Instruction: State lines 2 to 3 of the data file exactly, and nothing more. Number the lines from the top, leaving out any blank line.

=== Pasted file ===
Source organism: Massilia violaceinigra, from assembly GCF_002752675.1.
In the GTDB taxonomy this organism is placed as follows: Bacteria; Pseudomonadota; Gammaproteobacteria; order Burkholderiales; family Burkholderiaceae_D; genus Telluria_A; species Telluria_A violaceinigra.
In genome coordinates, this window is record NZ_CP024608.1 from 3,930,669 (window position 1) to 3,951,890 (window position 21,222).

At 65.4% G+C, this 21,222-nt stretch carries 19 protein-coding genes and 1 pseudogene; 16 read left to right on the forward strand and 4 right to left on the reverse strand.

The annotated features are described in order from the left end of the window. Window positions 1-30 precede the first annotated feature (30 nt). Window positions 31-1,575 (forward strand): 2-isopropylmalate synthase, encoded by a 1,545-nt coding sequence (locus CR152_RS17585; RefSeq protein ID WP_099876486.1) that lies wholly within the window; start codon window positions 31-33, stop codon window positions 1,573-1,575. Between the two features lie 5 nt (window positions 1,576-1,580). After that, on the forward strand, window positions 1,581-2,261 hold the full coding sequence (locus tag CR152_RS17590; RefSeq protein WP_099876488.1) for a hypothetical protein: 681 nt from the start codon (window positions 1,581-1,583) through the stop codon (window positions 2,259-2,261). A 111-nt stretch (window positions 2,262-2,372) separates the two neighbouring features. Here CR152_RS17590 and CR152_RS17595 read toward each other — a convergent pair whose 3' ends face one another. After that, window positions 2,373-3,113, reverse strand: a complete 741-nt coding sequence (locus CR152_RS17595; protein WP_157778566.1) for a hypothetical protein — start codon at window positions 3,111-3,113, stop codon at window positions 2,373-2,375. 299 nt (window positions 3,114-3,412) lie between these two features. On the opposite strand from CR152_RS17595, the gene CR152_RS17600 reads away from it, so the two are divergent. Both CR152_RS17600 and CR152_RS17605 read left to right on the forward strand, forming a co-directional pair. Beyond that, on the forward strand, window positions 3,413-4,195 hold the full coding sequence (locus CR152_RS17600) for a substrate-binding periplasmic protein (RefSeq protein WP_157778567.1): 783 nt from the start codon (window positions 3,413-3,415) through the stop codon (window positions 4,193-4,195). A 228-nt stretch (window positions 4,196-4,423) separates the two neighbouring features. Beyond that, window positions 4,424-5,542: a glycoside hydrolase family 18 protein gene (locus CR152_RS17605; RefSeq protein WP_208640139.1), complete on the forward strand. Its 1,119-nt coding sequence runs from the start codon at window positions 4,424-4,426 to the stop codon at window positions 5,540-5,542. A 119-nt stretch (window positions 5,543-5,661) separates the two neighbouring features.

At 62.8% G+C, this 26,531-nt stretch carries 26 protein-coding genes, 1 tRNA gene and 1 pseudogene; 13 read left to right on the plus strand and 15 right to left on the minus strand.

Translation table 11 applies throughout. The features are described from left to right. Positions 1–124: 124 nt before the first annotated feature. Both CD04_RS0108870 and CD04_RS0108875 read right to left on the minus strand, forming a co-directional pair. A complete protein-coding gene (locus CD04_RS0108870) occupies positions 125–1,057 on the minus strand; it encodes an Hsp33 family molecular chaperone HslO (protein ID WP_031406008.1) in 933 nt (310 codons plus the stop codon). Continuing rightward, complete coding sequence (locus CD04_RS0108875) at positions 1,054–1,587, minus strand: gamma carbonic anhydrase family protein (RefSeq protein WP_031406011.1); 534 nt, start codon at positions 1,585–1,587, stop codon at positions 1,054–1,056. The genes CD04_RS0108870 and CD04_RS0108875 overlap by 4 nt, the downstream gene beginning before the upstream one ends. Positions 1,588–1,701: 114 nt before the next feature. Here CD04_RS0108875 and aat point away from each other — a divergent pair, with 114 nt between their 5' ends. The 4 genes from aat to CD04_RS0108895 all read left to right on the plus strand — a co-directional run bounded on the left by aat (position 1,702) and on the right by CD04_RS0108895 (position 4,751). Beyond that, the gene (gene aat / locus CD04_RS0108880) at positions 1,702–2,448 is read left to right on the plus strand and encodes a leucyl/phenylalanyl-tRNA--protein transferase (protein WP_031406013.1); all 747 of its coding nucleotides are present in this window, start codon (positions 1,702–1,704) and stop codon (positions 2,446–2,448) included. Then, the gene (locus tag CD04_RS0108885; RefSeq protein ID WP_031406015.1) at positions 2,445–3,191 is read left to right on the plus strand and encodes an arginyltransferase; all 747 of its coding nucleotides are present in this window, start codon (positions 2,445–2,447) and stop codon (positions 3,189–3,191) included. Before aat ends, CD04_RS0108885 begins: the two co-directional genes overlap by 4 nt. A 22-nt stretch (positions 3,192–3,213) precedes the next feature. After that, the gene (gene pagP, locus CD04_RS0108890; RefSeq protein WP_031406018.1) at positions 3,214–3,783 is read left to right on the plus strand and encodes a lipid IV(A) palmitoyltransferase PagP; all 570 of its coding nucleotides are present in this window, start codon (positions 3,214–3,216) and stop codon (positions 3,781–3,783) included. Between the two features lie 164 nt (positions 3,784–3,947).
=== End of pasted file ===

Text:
In the GTDB taxonomy this organism is placed as follows: Bacteria; Pseudomonadota; Gammaproteobacteria; order Burkholderiales; family Burkholderiaceae_D; genus Telluria_A; species Telluria_A violaceinigra.
In genome coordinates, this window is record NZ_CP024608.1 from 3,930,669 (window position 1) to 3,951,890 (window position 21,222).